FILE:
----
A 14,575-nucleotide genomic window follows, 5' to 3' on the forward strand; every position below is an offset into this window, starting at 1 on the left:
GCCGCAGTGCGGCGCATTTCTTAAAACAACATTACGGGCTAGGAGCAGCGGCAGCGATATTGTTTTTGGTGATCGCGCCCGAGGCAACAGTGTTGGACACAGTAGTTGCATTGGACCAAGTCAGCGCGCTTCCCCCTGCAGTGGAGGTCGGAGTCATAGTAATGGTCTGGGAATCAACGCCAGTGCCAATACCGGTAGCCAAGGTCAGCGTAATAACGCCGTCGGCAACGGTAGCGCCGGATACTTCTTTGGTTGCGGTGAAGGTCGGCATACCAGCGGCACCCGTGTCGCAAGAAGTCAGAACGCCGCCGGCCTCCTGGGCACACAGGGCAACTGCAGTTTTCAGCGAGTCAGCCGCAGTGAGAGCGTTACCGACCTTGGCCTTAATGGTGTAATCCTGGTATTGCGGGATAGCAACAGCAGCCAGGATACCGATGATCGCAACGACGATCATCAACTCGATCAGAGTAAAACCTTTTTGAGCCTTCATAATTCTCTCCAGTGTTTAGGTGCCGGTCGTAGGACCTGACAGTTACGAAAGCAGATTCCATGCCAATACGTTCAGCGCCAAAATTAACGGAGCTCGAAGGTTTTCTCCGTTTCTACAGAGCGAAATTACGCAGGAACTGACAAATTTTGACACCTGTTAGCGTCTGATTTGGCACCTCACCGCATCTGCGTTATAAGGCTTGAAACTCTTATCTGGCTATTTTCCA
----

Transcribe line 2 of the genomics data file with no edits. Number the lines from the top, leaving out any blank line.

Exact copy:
GCCGCAGTGCGGCGCATTTCTTAAAACAACATTACGGGCTAGGAGCAGCGGCAGCGATATTGTTTTTGGTGATCGCGCCCGAGGCAACAGTGTTGGACACAGTAGTTGCATTGGACCAAGTCAGCGCGCTTCCCCCTGCAGTGGAGGTCGGAGTCATAGTAATGGTCTGGGAATCAACGCCAGTGCCAATACCGGTAGCCAAGGTCAGCGTAATAACGCCGTCGGCAACGGTAGCGCCGGATACTTCTTTGGTTGCGGTGAAGGTCGGCATACCAGCGGCACCCGTGTCGCAAGAAGTCAGAACGCCGCCGGCCTCCTGGGCACACAGGGCAACTGCAGTTTTCAGCGAGTCAGCCGCAGTGAGAGCGTTACCGACCTTGGCCTTAATGGTGTAATCCTGGTATTGCGGGATAGCAACAGCAGCCAGGATACCGATGATCGCAACGACGATCATCAACTCGATCAGAGTAAAACCTTTTTGAGCCTTCATAATTCTCTCCAGTGTTTAGGTGCCGGTCGTAGGACCTGACAGTTACGAAAGCAGATTCCATGCCAATACGTTCAGCGCCAAAATTAACGGAGCTCGAAGGTTTTCTCCGTTTCTACAGAGCGAAATTACGCAGGAACTGACAAATTTTGACACCTGTTAGCGTCTGATTTGGCACCTCACCGCATCTGCGTTATAAGGCTTGAAACTCTTATCTGGCTATTTTCCA